How cultural features of different countries affect business, what is win-win-win and what is the formula for success on global and local markets? These and other topics were discussed by the participants of the XVII International ВМDA Conference “Cultural Sensitivity and Local Contribution” held on April 3-5, 2019 in Morocco. The conference on cross-cultural issues in the context of international business was attended by 78 representatives of business and business schools from 18 countries. Andrew Rozhdestvensky, CEO of  Center for Leadership of UCU, was one of the speakers, so he shares the most interesting conclusions and insights of the conference.

The main discussion at the conference was focused on (de)globalization, that is adaptation of global world-views, ideas and processes to local conditions. The topic is very relevant, especially for business, since access to world markets is impossible without taking into account a number of national features of the countries encompassing these markets. It concerns both consumers and potential employees of companies, as well as society as a whole.

Each country has its own cultural features that often differ from our vision “how it should be” or “how it is correct”. For instance, how should a working day be arranged (the Chinese sleep in the workplace after dinner), how the negotiation process should take place (more attention will be paid to the negotiator’s personality and his respect to the other party than to the essence of the case in Morocco), how communication should be built up with a consumer and product localization (there is Kitkat with wasabi taste in Japan), etc.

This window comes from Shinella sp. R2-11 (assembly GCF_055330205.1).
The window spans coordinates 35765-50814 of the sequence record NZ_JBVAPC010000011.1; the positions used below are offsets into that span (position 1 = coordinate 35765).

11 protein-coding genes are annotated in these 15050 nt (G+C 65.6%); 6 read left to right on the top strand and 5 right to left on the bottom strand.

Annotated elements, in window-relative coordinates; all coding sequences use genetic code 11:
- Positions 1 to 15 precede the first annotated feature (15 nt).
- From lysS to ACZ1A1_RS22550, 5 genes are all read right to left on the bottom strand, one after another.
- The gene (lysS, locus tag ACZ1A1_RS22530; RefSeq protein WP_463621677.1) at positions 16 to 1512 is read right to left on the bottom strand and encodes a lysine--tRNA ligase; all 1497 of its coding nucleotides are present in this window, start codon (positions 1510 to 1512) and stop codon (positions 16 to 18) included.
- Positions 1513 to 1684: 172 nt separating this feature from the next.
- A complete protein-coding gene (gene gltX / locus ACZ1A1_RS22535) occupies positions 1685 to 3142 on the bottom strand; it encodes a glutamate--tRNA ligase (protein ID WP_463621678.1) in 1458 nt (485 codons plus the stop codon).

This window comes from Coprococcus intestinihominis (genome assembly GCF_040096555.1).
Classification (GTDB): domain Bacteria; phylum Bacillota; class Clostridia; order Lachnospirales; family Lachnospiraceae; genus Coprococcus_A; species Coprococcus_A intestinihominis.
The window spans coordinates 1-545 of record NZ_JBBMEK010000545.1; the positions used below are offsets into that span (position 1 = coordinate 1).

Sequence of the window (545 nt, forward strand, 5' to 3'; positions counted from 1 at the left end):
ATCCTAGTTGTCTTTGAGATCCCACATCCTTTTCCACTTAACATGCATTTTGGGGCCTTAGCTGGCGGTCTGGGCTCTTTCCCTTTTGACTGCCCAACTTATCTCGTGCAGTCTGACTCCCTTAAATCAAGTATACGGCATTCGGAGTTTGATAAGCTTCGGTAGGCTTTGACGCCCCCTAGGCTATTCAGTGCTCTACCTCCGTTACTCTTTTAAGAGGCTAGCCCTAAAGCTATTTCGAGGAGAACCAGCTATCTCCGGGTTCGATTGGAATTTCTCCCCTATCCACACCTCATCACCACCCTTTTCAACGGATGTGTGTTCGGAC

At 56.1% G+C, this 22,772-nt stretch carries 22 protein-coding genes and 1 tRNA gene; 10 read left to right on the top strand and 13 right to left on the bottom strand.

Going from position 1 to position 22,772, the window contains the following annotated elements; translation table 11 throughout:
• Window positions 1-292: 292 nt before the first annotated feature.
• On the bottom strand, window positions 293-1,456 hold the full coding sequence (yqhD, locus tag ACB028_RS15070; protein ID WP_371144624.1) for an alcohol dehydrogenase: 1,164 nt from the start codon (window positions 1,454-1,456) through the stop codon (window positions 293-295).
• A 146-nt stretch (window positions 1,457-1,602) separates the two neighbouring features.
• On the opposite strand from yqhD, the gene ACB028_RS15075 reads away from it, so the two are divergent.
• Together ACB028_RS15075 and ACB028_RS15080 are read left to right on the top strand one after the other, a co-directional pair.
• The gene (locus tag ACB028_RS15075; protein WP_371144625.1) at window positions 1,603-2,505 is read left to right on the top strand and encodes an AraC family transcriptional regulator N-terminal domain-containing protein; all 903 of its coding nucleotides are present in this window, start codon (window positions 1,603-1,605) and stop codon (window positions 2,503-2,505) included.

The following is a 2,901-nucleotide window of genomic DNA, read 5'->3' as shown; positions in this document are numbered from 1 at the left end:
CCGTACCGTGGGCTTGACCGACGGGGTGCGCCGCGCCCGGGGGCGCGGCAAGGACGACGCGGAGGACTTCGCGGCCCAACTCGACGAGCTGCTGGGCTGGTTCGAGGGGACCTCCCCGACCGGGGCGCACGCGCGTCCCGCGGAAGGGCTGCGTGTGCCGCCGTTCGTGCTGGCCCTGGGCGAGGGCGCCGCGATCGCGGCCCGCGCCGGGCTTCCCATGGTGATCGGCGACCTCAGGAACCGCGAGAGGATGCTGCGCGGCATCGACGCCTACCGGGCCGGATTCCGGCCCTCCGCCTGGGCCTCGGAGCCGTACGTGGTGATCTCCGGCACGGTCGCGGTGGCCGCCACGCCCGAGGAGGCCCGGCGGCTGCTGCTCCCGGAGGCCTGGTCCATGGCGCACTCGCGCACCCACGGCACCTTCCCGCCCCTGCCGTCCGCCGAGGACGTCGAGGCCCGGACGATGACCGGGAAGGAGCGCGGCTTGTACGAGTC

On the one hand, cultural features and differences complicate the process of communication between people, though they give great potential for business, on the other hand. First of all, this is related to simplification of the business entry into new local markets. Second: team diversity creates new meanings and visions, which is a serious impetus for innovation. The case is not just that different ideas and approaches are offered by representatives of different cultures but also that you need to explain your ideas in a new way to people from other culture (not the way you would explain it to your fellow citizens), which already requires creation of new neural connections and guarantees that you will have to look at “self-evident things” under a drastically different angle.

Many conference participants agreed that one of the most important skills of a modern global leader is efficiency in adapting cultural differences within a single team. Though, everyone has to begin from thyself, of course: from own “cultural consciousness”, understanding my basic ideas, values, and cultural artifacts. Business schools, in turn, should take this into account in the course of training programs development for training organizational leaders and incorporate blocks related to cultural diversity and cross-cultural teams management into the program.

The issue of interaction between partners and society and impact of business and entrepreneurs on the society development is as well important at both global and local levels. An idea of the so-called “win-win-win”, which differs from the classic “win-win” is interesting by the fact that the two parties in a “conflict” situation have to think not only about the interests of each other but also about the interests of the society. Corporate social responsibility of the business, i.e. CSR, is coming into the picture at the organization level. Equally important role is played by trust, the laws and formation rules of which must be understood and adhered to by entrepreneurs. All of this helps in forming a “warm” feedback of society, and, accordingly, consumers, about you, your business and product.

Summing up, we can assume that the formula for business success in global and local markets is the following: taking into account cultural differences and creating cross-cultural teams, building trust and social responsibility of the company.